Browsemap: Collaborative Filtering At LinkedIn
October 23, 2014
LinkedIn makes extensive use of item-based collaborative filtering, which showcases relationships between pairs of items based on the wisdom of the crowd. As an example, each member's profile on LinkedIn has a "People Who Viewed This Profile Also Viewed" recommendation module. Known as a profile browsemap, this module is a navigational aid displaying other profiles that are frequently co-viewed together with the current profile. Similarly, job posting page has a job browsemap ("People Who Viewed This Job Also Viewed") that showcases related jobs discovered by other people. In fact, collaborative filtering datasets, or browsemaps, exist for many entity types on LinkedIn such as member, job, company, and group. These navigational aids are principal components of engagement on the site.
All of the browsemaps are powered by a horizontal collaborative filtering platform called Browsemap. We recently presented a paper on Browsemap at the 6th Workshop on Recommender System and the Social Web (RSWeb), collocated with ACM RecSys.
The Browsemap platform is a hybrid offline/online system, as illustrated by the architecture diagram below. The offline system uses Hadoop for its batch computation engine because of its high throughput, fault tolerance, and horizontal scalability. Computed browsemaps are bulk loaded into a distributed key-value store, which provides low-latency queries.
Browsemap is a generic platform with mostly shared components such as counting co-views, and some vertical-specific logic such as filtering out expired jobs due to the ephemeral nature of job postings. To support all of the various entity types, we developed an in-house domain-specific language (Browsemap DSL) that describes how to build these browsemaps. The platform enables rapid development, deployment, and computation of collaborative filtering recommendations for almost any use case on LinkedIn. In addition, it provides centralized management of scaling, monitoring, and other operational tasks for online serving. With this online/offline architecture, Browsemap serves LinkedIn's traffic well -- it can process hundreds of millions of entities and serve billions of monthly page views.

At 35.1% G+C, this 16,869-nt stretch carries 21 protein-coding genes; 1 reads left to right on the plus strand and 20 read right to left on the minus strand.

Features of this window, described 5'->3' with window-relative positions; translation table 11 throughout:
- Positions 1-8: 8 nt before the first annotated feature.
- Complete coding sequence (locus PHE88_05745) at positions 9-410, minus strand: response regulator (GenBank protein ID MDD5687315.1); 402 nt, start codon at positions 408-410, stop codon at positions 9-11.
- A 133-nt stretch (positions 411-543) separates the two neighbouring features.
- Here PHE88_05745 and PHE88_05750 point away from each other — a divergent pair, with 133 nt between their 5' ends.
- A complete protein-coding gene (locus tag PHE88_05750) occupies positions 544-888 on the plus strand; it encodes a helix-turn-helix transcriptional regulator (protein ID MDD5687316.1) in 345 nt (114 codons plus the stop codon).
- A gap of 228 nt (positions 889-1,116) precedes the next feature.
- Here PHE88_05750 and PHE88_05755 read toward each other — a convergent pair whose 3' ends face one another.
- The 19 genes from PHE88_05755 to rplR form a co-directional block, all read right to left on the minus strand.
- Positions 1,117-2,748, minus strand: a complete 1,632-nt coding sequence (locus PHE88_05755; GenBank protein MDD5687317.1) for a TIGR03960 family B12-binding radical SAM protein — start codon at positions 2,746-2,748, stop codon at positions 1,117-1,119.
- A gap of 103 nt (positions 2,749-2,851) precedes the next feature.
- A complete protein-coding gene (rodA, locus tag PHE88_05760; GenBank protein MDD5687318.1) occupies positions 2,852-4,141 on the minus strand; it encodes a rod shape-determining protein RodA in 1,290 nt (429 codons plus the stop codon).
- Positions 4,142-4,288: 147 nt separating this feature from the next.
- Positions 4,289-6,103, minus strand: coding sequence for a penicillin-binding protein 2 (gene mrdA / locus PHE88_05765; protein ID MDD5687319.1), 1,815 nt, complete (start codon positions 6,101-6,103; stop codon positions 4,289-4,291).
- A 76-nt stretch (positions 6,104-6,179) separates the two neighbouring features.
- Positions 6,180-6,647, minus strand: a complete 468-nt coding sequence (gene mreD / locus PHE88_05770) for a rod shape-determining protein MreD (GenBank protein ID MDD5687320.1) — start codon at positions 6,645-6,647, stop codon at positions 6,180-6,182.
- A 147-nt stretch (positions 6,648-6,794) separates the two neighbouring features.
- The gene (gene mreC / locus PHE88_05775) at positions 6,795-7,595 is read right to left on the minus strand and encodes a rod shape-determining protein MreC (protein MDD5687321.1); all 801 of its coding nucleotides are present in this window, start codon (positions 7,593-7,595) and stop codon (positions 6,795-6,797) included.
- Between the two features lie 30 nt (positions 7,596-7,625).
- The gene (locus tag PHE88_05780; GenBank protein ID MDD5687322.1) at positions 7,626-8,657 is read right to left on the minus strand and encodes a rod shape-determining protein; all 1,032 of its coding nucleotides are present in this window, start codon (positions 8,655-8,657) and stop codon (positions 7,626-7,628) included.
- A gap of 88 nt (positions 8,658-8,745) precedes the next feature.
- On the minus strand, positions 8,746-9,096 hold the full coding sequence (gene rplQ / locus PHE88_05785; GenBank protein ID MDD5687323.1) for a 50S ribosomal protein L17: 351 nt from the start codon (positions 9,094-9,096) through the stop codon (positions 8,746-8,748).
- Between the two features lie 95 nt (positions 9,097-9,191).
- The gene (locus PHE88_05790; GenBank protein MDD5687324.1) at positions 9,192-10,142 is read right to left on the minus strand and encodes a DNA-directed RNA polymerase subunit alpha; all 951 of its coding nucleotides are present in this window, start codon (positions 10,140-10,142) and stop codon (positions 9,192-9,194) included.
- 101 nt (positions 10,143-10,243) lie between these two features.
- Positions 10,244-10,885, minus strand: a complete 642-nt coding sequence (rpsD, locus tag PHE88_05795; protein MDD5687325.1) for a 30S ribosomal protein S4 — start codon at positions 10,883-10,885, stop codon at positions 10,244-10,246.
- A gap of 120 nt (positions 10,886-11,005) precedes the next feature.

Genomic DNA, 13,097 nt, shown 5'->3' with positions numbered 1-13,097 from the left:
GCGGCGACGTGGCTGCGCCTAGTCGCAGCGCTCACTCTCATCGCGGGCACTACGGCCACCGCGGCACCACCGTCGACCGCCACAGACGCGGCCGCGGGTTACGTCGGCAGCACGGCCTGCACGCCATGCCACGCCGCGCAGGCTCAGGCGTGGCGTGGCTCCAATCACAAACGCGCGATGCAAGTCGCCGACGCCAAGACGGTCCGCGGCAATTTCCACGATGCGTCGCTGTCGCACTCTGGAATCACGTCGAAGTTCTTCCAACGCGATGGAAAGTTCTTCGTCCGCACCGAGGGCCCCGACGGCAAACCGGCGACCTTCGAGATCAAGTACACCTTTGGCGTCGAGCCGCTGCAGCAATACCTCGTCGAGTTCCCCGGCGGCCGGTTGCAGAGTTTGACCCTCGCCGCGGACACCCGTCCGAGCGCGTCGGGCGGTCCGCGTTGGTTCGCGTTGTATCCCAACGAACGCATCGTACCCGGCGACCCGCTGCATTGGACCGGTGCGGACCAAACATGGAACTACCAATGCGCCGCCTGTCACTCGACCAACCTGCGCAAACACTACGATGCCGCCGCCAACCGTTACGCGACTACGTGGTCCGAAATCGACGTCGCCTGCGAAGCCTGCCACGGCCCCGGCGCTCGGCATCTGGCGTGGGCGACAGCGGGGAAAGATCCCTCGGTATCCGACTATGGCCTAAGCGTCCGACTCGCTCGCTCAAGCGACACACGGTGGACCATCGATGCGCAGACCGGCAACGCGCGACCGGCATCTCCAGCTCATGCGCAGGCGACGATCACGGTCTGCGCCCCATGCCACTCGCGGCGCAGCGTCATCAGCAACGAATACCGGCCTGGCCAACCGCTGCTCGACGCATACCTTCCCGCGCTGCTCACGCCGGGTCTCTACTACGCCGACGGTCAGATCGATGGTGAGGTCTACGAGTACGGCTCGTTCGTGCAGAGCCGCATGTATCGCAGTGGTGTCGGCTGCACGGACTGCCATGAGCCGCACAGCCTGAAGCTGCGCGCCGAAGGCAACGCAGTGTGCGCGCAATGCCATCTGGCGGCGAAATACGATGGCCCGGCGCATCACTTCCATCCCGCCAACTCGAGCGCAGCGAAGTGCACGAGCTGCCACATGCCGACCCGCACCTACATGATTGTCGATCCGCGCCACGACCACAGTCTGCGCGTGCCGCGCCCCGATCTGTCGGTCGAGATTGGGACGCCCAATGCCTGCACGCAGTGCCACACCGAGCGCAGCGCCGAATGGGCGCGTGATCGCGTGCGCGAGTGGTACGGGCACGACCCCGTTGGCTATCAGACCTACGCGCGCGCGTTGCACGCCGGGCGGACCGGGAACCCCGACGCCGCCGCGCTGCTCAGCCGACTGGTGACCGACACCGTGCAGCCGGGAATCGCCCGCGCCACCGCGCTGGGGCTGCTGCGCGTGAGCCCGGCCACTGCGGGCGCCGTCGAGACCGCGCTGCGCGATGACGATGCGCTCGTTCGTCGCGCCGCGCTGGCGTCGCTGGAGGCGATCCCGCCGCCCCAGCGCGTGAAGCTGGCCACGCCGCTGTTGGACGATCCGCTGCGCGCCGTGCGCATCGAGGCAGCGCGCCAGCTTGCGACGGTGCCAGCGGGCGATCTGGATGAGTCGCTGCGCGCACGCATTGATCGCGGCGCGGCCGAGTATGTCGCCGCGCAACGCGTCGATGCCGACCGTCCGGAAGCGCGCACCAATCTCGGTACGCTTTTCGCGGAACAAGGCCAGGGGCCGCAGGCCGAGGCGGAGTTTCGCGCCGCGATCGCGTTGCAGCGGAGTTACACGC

Besides the navigational aids described above, the availability of these collaborative filtering datasets also enables many hybrid recommender systems. Examples include recommending similar profiles, suggesting companies you may want to follow, predicting where a member resides, and some others. The datasets surface the implicit connection between entities that is driven by members’ preference, and not available by studying the content alone. Altogether, Browsemap powers about a dozen recommendation products on LinkedIn.
We learned some valuable lessons while running this system in production in the last few years. One lesson is "tall oaks grow from little acorns". With the expansion of data and content on LinkedIn, there is an ever increasing need for recommendation products to help our members discover new content. As a generic horizontal recommender system, Browsemap enables fast product development. A developer can quickly bootstrap a new browsemap and put it into production, typically in just a day or two. Usually the developer’s time is mostly spent to understand the nature of the product, preprocess input data, and implement any vertical-specific requirements. In fact, Browsemaps are frequently used as the first recommendation product for any new entity on LinkedIn.
If you're interested in more detail about how Browsemap works, the different applications it powers, and the rest of the lessons learned, please see the full paper: Browsemap: Collaborative Filtering At LinkedIn